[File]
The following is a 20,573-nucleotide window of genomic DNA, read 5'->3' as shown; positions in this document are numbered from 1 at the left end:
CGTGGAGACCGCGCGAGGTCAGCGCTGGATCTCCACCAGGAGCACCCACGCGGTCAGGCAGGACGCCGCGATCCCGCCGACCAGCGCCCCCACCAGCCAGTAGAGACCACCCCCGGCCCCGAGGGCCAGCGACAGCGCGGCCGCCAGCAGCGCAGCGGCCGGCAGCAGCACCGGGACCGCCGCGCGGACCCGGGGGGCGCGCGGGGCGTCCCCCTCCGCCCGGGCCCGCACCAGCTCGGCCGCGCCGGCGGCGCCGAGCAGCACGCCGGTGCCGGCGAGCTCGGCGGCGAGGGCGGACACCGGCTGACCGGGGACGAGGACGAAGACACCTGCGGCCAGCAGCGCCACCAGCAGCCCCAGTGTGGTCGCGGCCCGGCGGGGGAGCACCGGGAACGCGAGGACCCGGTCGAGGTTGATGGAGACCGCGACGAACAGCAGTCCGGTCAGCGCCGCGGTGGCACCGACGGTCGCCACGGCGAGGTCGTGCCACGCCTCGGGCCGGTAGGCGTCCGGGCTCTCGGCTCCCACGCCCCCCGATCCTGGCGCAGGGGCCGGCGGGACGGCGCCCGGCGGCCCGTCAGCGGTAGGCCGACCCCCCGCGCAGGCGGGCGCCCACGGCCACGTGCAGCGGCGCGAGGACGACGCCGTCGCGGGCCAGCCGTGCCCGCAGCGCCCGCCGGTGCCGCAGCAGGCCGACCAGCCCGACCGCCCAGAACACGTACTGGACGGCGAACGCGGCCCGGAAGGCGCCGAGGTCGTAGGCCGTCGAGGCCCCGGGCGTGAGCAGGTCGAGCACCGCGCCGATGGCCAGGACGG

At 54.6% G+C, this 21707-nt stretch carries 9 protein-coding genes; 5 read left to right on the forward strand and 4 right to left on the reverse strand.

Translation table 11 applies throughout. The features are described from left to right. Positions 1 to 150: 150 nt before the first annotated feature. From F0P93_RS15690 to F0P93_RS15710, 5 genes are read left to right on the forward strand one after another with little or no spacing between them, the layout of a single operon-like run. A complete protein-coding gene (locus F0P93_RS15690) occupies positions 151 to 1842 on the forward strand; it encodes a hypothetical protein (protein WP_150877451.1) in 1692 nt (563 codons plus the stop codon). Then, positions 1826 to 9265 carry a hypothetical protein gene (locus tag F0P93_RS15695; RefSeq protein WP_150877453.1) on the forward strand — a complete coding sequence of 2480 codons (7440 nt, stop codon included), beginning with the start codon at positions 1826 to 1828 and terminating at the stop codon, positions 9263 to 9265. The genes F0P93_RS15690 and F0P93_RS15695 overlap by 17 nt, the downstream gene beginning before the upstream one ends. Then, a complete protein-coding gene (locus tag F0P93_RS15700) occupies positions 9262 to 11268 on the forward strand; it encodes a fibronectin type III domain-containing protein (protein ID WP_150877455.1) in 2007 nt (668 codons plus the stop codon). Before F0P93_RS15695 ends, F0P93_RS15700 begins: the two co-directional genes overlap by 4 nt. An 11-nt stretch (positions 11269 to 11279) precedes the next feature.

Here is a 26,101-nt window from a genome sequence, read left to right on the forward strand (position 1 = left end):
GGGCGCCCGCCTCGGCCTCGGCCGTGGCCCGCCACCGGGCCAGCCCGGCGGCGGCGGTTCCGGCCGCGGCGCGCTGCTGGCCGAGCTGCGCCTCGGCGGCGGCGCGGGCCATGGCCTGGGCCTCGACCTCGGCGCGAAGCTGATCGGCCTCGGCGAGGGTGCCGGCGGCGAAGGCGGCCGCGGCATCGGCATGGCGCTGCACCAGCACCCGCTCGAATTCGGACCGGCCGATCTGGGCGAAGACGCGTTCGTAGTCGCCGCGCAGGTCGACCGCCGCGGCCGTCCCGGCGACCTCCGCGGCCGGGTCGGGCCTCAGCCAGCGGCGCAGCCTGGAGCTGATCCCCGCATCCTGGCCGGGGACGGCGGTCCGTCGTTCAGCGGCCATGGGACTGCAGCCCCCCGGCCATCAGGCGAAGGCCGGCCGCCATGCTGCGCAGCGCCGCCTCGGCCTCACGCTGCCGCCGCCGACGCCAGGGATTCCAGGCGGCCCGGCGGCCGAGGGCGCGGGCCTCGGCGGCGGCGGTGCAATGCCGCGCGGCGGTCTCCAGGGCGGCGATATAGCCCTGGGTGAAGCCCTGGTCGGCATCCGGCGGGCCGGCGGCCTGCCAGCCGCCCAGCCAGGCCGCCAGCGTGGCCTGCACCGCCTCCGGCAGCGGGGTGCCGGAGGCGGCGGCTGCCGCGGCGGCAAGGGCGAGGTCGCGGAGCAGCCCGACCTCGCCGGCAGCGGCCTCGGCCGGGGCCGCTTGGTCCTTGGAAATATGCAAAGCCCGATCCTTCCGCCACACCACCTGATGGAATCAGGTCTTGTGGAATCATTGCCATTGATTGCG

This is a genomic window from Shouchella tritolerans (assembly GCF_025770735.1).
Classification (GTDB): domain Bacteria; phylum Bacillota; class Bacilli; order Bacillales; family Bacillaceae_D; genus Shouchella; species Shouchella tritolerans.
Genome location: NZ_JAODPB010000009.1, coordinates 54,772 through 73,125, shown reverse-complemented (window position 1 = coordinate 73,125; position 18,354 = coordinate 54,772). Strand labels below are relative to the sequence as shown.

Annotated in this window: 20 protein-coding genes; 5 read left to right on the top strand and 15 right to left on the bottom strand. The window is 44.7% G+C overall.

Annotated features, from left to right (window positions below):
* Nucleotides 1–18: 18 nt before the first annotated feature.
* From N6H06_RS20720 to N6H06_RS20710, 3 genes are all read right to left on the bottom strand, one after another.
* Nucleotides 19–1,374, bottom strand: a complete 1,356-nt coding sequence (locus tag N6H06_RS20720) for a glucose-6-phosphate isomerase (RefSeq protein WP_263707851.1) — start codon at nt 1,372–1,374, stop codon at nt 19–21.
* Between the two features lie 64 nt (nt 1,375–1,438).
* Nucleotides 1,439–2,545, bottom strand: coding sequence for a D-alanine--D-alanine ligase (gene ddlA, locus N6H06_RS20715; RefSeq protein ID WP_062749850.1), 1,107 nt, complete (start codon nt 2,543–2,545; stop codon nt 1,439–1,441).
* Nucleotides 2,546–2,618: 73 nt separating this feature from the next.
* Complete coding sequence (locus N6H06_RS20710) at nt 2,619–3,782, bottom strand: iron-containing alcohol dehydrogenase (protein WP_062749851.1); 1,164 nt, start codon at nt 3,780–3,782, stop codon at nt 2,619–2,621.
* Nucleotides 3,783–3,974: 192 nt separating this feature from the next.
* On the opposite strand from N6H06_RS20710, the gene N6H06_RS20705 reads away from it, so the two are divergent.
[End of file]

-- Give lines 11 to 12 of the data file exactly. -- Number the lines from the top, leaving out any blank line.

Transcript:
Annotated features, from left to right (window positions below):
* Nucleotides 1–18: 18 nt before the first annotated feature.